En EspaŅol

Q. Who is Mr. Smarty Plants?

A: There are those who suspect Wildflower Center volunteers are the culpable and capable culprits. Yet, others think staff members play some, albeit small, role. You can torture us with your plant questions, but we will never reveal the Green Guru's secret identity.

Help us grow by giving to the Plant Database Fund or by becoming a member

Did you know you can access the Native Plant Information Network with your web-enabled smartphone?

Share

Ask Mr. Smarty Plants

Ask Mr. Smarty Plants is a free service provided by the staff and volunteers at the Lady Bird Johnson Wildflower Center.

Search Smarty Plants
    
 
See a list of all Smarty Plants questions
Can't find the answer in our existing FAQs, submit a question to Mr. Smarty Plants.
Need help with plant identification, visit the plant identification page.
 
rate this answer
Not Yet Rated

Sunday - March 11, 2012

From: Fulshear, TX
Region: Southwest
Topic: Poisonous Plants, Shrubs, Trees
Title: Is Texas Mountain Laurel Honey Toxic in Fulshear, TX?
Answered by: Jimmy Mills

QUESTION:

Toxicity of Texas Mountain Laurel HONEY I know the seeds and leaves of the Tx Mountain Laurel are toxic. But, is honey that comes from the Mountain Laurel toxic too? I heard that it is, but can't imagine??

ANSWER:

The notion that honey bees can transfer toxic substances from flowers to their honey is a new one for Mr. Smarty Plants. However, I’ve copied a portion of an article from Wikipedia that gives some examples of this. Scroll down to 11.2 in the Table of Contents.

11.2 Toxic Honey;

Main article: Bees and toxic chemicals#Toxic honey

Honey produced from flowers of oleanders, rhododendrons, mountain laurels, sheep laurel, and azaleas may cause honey intoxication. Symptoms include dizziness, weakness, excessive perspiration, nausea, and vomiting. Less commonly, low blood pressure, shock, heart rhythm irregularities, and convulsions may occur, with rare cases resulting in death. Honey intoxication is more likely when using "natural" unprocessed honey and honey from farmers who may have a small number of hives. Commercial processing, with pooling of honey from numerous sources, claims it dilutes any toxins but these findings are not verifiable.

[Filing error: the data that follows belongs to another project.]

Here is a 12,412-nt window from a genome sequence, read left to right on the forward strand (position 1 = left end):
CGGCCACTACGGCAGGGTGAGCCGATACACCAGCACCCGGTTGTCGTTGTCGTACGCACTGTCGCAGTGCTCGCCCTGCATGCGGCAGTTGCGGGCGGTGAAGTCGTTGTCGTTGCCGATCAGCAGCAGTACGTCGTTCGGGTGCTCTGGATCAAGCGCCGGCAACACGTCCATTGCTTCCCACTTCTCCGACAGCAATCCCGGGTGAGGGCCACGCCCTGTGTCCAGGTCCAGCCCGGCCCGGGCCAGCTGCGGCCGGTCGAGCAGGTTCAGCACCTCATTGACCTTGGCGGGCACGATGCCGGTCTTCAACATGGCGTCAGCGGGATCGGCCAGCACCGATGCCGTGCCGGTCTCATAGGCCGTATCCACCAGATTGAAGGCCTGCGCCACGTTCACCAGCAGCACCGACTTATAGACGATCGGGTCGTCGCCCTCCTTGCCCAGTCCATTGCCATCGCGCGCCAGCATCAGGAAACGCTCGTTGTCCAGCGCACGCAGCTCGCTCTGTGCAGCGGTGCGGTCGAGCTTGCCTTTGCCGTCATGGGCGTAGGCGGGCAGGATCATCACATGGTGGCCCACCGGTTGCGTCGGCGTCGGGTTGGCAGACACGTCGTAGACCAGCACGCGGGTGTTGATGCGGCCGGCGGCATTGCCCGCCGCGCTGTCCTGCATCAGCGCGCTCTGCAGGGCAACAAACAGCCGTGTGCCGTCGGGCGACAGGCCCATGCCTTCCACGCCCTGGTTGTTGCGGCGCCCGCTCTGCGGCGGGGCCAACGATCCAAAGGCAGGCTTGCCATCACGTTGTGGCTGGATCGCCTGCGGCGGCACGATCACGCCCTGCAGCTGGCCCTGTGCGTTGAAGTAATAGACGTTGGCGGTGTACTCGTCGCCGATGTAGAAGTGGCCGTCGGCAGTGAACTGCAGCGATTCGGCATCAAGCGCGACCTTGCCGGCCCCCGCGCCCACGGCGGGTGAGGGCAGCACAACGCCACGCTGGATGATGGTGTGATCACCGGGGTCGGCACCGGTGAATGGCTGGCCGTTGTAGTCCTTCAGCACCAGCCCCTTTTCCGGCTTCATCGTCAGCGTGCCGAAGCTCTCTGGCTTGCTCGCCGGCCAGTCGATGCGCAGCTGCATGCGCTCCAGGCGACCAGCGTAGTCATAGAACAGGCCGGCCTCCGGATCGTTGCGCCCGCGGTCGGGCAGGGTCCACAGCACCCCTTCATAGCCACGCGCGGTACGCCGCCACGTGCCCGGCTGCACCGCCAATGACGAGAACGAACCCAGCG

The mountain laurel mentioned is Kalmia latifolia (Mountain laurel)  which grows from Louisiana to the East Coast, and is more toxic than our Sophora secundiflora (Texas mountain laurel)

This link to foodsafteysite.com identifies the toxin as grayanotoxin which is found in Kalmia latifolia, but not Sophora secundiflora.  It also makes the point that you should know the source of the honey and consume only processed honey, avoiding honey from farmers with only a few hives.

 

 

From the Image Gallery


Mountain laurel
Kalmia latifolia

Texas mountain laurel
Sophora secundiflora

More Shrubs Questions

Small shrubs for roof garden in Washington DC
February 01, 2009 - I am looking for a hardy evergreen shrub for a roof garden in DC. Needs to be 3-4 feet tall, evergreen, dense, survive the extreme wind, cold and heat.
view the full question and answer

Correcting overgrown Savannah holly in Goldsboro NC
April 24, 2010 - I have an overgrown Savannah Holly. How do I go about correcting?
view the full question and answer

Fragrant foundation plants for sunny, dry area in Illinois
August 26, 2009 - We need suggestions of what to plant on the south side of our house heave sun and rather dry soil. We just took out old dead bushes. Would prefer something that flowers and smells nice that would gr...
view the full question and answer

Cake decorations with flowers
February 25, 2009 - Can I decorate a cake with bluebonnets, lavender or mountain laurel blooms?
view the full question and answer

East Texas Natives and Botanical History
May 05, 2011 - I am looking for flowers &/or flowering shrubs that are native to east Texas, especially that would have been in this area over 100 or more years ago.
view the full question and answer

Smarty Plants's Facebook profile Support the Wildflower Center by Donating Online or Becoming a Member today.

Mr. Smarty Plants wants you to be his Facebook friend. Click the Facebook icon to add yourself to Mr. Smarty Plants list of friends.
E-NEWSLETTER | BECOME A MEMBER | DONATE NOW | MEDIA | SITEMAP | STAFF
© 2015 Lady Bird Johnson Wildflower Center